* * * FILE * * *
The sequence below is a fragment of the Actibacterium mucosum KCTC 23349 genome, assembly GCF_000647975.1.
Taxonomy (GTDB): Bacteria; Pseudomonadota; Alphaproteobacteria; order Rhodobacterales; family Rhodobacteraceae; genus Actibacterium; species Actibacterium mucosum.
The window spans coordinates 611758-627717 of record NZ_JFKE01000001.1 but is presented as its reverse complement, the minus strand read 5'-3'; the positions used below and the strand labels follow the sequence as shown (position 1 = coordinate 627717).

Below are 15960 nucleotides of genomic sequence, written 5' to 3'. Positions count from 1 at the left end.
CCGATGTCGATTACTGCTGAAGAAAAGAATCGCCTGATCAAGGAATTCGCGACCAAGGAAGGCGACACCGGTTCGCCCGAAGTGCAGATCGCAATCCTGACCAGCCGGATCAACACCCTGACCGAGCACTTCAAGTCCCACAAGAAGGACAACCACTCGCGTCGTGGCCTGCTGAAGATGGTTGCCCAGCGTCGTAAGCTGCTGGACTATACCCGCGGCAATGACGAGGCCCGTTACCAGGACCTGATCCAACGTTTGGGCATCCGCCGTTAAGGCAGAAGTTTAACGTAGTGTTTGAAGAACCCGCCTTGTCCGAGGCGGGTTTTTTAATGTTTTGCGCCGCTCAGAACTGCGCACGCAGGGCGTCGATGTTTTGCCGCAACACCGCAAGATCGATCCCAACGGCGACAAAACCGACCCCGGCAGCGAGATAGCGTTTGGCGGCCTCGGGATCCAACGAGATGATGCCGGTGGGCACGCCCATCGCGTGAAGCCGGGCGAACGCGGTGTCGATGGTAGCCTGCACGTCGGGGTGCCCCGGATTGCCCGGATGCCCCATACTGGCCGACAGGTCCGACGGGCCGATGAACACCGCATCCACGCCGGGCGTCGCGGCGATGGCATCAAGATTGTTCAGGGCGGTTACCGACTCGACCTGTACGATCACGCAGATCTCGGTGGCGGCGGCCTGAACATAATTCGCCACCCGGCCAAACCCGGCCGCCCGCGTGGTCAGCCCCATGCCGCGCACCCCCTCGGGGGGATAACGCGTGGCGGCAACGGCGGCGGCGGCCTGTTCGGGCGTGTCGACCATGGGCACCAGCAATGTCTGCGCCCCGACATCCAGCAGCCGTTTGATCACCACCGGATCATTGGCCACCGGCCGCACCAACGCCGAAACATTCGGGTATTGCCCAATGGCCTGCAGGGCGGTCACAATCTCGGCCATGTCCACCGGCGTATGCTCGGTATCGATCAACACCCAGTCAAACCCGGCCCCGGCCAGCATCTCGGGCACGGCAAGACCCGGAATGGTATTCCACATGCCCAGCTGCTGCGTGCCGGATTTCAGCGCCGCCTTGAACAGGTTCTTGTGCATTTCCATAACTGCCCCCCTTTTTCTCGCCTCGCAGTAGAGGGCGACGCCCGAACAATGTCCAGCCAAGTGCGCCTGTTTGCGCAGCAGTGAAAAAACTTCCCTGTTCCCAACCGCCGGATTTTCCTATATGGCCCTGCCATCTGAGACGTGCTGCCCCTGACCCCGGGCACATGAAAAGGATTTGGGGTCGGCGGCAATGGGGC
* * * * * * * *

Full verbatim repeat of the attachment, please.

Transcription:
The sequence below is a fragment of the Actibacterium mucosum KCTC 23349 genome, assembly GCF_000647975.1.
Taxonomy (GTDB): Bacteria; Pseudomonadota; Alphaproteobacteria; order Rhodobacterales; family Rhodobacteraceae; genus Actibacterium; species Actibacterium mucosum.
The window spans coordinates 611758-627717 of record NZ_JFKE01000001.1 but is presented as its reverse complement, the minus strand read 5'-3'; the positions used below and the strand labels follow the sequence as shown (position 1 = coordinate 627717).

Below are 15960 nucleotides of genomic sequence, written 5' to 3'. Positions count from 1 at the left end.
CCGATGTCGATTACTGCTGAAGAAAAGAATCGCCTGATCAAGGAATTCGCGACCAAGGAAGGCGACACCGGTTCGCCCGAAGTGCAGATCGCAATCCTGACCAGCCGGATCAACACCCTGACCGAGCACTTCAAGTCCCACAAGAAGGACAACCACTCGCGTCGTGGCCTGCTGAAGATGGTTGCCCAGCGTCGTAAGCTGCTGGACTATACCCGCGGCAATGACGAGGCCCGTTACCAGGACCTGATCCAACGTTTGGGCATCCGCCGTTAAGGCAGAAGTTTAACGTAGTGTTTGAAGAACCCGCCTTGTCCGAGGCGGGTTTTTTAATGTTTTGCGCCGCTCAGAACTGCGCACGCAGGGCGTCGATGTTTTGCCGCAACACCGCAAGATCGATCCCAACGGCGACAAAACCGACCCCGGCAGCGAGATAGCGTTTGGCGGCCTCGGGATCCAACGAGATGATGCCGGTGGGCACGCCCATCGCGTGAAGCCGGGCGAACGCGGTGTCGATGGTAGCCTGCACGTCGGGGTGCCCCGGATTGCCCGGATGCCCCATACTGGCCGACAGGTCCGACGGGCCGATGAACACCGCATCCACGCCGGGCGTCGCGGCGATGGCATCAAGATTGTTCAGGGCGGTTACCGACTCGACCTGTACGATCACGCAGATCTCGGTGGCGGCGGCCTGAACATAATTCGCCACCCGGCCAAACCCGGCCGCCCGCGTGGTCAGCCCCATGCCGCGCACCCCCTCGGGGGGATAACGCGTGGCGGCAACGGCGGCGGCGGCCTGTTCGGGCGTGTCGACCATGGGCACCAGCAATGTCTGCGCCCCGACATCCAGCAGCCGTTTGATCACCACCGGATCATTGGCCACCGGCCGCACCAACGCCGAAACATTCGGGTATTGCCCAATGGCCTGCAGGGCGGTCACAATCTCGGCCATGTCCACCGGCGTATGCTCGGTATCGATCAACACCCAGTCAAACCCGGCCCCGGCCAGCATCTCGGGCACGGCAAGACCCGGAATGGTATTCCACATGCCCAGCTGCTGCGTGCCGGATTTCAGCGCCGCCTTGAACAGGTTCTTGTGCATTTCCATAACTGCCCCCCTTTTTCTCGCCTCGCAGTAGAGGGCGACGCCCGAACAATGTCCAGCCAAGTGCGCCTGTTTGCGCAGCAGTGAAAAAACTTCCCTGTTCCCAACCGCCGGATTTTCCTATATGGCCCTGCCATCTGAGACGTGCTGCCCCTGACCCCGGGCACATGAAAAGGATTTGGGGTCGGCGGCAATGGGGC